Effects of drought legacy and tree species admixing on bacterial growth and respiration in a young forest soil upon drying and rewetting

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Effects of drought legacy and tree species admixing on bacterial growth and respiration in a young forest soil upon drying and rewetting. / Rahman, Md Masudur; Hicks, Lettice C.; Verheyen, Kris; Rousk, Johannes; Carnol, Monique.

In: Soil Biology and Biochemistry, Vol. 127, 2018, p. 148-155.

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T1 - Effects of drought legacy and tree species admixing on bacterial growth and respiration in a young forest soil upon drying and rewetting

AU - Rahman, Md Masudur

AU - Hicks, Lettice C.

AU - Verheyen, Kris

AU - Rousk, Johannes

AU - Carnol, Monique

PY - 2018

Y1 - 2018

N2 - In the context of future climate change, the flush of CO2 emissions from soils after drying-rewetting events could have a strong impact on the terrestrial carbon balance. Mixed forests may be more resistant and resilient to drought events compared to monocultures, and as such may modulate the effects of drought on soil functioning belowground. We investigated the influence of mixed planting and drought legacy on respiration and bacterial growth rates (3H Leucine incorporation) in response to drying-rewetting. Soils were sampled from a 7-year old tree diversity experiment (FORBIO), where oak (Quercus robur L.) trees admixed with one or three other tree species were subjected to ∼50% precipitation reduction for 2 years (“drought legacy”). Respiration increased immediately after rewetting, whereas bacterial growth only started after a distinct lag phase of ca. 7 h. A legacy of drought reduced bacterial growth and respiration rates upon rewetting, however tree species admixing did not modulate the drought legacy effect. Our results suggest that prolonged decrease in precipitation may lead to a reduced CO2 pulse upon drying-rewetting and admixing up to three tree species with oak in a young afforestation would not alleviate drought legacy effects on bacterial growth and respiration rates.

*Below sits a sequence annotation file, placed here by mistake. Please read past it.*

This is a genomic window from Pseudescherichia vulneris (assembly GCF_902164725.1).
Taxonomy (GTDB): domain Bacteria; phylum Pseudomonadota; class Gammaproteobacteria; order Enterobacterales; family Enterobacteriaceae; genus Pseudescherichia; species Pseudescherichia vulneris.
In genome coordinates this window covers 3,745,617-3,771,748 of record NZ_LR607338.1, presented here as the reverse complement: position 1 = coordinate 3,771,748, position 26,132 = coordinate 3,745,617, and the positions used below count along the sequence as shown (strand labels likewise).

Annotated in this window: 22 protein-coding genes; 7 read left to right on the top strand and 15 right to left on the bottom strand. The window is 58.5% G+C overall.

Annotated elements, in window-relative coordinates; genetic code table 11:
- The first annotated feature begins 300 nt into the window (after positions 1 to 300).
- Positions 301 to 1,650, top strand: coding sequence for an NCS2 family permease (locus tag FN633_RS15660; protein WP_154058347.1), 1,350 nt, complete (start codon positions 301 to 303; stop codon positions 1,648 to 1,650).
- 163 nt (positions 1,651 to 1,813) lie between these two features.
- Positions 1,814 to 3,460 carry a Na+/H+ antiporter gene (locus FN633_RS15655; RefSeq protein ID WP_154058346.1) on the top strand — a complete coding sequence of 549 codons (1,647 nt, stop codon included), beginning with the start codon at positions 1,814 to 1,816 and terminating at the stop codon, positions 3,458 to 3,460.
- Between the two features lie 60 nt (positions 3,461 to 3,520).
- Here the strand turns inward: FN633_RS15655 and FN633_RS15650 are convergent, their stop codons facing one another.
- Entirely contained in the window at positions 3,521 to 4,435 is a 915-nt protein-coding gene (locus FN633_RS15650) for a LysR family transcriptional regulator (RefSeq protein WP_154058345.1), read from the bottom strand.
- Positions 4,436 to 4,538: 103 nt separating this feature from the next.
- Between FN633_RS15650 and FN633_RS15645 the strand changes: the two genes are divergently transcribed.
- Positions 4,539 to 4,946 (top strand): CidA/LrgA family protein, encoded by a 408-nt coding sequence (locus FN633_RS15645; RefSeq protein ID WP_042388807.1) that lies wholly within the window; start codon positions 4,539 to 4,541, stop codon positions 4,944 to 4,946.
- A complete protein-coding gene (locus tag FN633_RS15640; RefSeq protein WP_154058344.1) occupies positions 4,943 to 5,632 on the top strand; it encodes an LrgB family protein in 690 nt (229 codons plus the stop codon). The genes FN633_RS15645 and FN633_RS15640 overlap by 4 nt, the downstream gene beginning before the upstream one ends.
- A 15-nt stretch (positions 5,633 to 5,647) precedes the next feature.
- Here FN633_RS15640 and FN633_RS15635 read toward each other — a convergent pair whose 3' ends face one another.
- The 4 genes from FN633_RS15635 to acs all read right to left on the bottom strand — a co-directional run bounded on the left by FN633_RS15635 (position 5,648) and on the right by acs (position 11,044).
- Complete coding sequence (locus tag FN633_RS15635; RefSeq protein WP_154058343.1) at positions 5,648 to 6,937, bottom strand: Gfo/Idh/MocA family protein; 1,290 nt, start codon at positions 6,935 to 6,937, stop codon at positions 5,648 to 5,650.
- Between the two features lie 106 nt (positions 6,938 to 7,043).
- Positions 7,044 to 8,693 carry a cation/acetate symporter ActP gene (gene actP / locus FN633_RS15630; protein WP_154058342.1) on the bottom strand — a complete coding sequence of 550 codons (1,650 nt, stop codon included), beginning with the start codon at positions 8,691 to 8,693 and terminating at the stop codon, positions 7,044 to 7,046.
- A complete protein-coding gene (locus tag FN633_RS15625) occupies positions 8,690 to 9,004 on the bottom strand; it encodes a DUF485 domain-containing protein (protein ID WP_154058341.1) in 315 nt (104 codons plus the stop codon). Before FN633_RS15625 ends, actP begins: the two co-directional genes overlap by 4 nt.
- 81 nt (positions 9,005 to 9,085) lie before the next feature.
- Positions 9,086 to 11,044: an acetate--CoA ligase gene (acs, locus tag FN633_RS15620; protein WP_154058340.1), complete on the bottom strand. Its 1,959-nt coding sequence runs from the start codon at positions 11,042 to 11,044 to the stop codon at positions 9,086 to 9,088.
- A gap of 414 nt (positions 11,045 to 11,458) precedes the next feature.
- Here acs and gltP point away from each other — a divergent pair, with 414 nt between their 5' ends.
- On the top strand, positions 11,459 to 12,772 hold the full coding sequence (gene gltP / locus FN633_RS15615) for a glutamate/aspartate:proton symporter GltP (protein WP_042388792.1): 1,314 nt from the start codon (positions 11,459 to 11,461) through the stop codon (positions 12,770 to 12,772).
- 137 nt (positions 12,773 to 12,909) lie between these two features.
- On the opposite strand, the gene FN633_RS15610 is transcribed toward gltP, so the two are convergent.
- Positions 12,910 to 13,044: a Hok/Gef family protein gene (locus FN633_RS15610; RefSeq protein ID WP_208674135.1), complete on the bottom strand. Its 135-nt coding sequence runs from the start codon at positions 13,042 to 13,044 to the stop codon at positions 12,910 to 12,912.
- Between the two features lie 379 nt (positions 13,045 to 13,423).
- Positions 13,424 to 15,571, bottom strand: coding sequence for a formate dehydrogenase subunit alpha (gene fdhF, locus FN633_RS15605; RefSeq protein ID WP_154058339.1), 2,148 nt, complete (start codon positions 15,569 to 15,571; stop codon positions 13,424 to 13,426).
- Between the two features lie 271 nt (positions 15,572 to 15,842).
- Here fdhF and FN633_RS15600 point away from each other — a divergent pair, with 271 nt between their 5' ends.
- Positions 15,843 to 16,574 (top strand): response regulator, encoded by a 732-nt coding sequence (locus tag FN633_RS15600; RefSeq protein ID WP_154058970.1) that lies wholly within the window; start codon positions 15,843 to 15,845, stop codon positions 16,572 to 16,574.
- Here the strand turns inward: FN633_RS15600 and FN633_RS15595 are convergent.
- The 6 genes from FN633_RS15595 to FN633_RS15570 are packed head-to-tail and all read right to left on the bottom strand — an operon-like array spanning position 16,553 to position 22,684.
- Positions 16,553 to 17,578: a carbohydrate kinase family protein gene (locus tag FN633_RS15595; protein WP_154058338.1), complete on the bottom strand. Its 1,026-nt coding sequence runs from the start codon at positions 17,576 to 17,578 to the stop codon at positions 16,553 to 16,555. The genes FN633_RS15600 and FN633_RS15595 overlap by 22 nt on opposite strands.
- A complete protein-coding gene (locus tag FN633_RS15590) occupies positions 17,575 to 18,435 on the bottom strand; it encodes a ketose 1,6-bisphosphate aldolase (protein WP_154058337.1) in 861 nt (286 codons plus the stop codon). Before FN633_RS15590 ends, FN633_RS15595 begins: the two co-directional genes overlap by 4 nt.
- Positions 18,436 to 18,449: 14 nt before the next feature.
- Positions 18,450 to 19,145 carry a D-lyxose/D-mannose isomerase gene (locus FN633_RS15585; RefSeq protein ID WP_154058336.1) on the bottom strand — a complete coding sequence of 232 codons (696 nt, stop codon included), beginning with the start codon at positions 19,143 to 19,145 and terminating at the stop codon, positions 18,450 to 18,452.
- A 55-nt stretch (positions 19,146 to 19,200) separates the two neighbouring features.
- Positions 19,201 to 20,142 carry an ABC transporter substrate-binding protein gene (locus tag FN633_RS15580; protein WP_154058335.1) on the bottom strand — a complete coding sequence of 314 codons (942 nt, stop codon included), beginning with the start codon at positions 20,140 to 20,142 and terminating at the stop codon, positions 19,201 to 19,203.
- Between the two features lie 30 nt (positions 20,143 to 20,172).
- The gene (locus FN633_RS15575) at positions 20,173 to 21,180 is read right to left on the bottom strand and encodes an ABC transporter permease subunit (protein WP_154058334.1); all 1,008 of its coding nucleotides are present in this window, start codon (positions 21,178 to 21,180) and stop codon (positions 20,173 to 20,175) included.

AB - In the context of future climate change, the flush of CO2 emissions from soils after drying-rewetting events could have a strong impact on the terrestrial carbon balance. Mixed forests may be more resistant and resilient to drought events compared to monocultures, and as such may modulate the effects of drought on soil functioning belowground. We investigated the influence of mixed planting and drought legacy on respiration and bacterial growth rates (3H Leucine incorporation) in response to drying-rewetting. Soils were sampled from a 7-year old tree diversity experiment (FORBIO), where oak (Quercus robur L.) trees admixed with one or three other tree species were subjected to ∼50% precipitation reduction for 2 years (“drought legacy”). Respiration increased immediately after rewetting, whereas bacterial growth only started after a distinct lag phase of ca. 7 h. A legacy of drought reduced bacterial growth and respiration rates upon rewetting, however tree species admixing did not modulate the drought legacy effect. Our results suggest that prolonged decrease in precipitation may lead to a reduced CO2 pulse upon drying-rewetting and admixing up to three tree species with oak in a young afforestation would not alleviate drought legacy effects on bacterial growth and respiration rates.

KW - Bacterial growth

KW - Birch effect

KW - Leucine incorporation

KW - Precipitation manipulation

KW - Sapling

KW - Tree species richness

U2 - 10.1016/j.soilbio.2018.09.026

DO - 10.1016/j.soilbio.2018.09.026

M3 - Article

VL - 127

SP - 148

EP - 155

JO - Soil Biology & Biochemistry

T2 - Soil Biology & Biochemistry

JF - Soil Biology & Biochemistry

SN - 0038-0717

ER -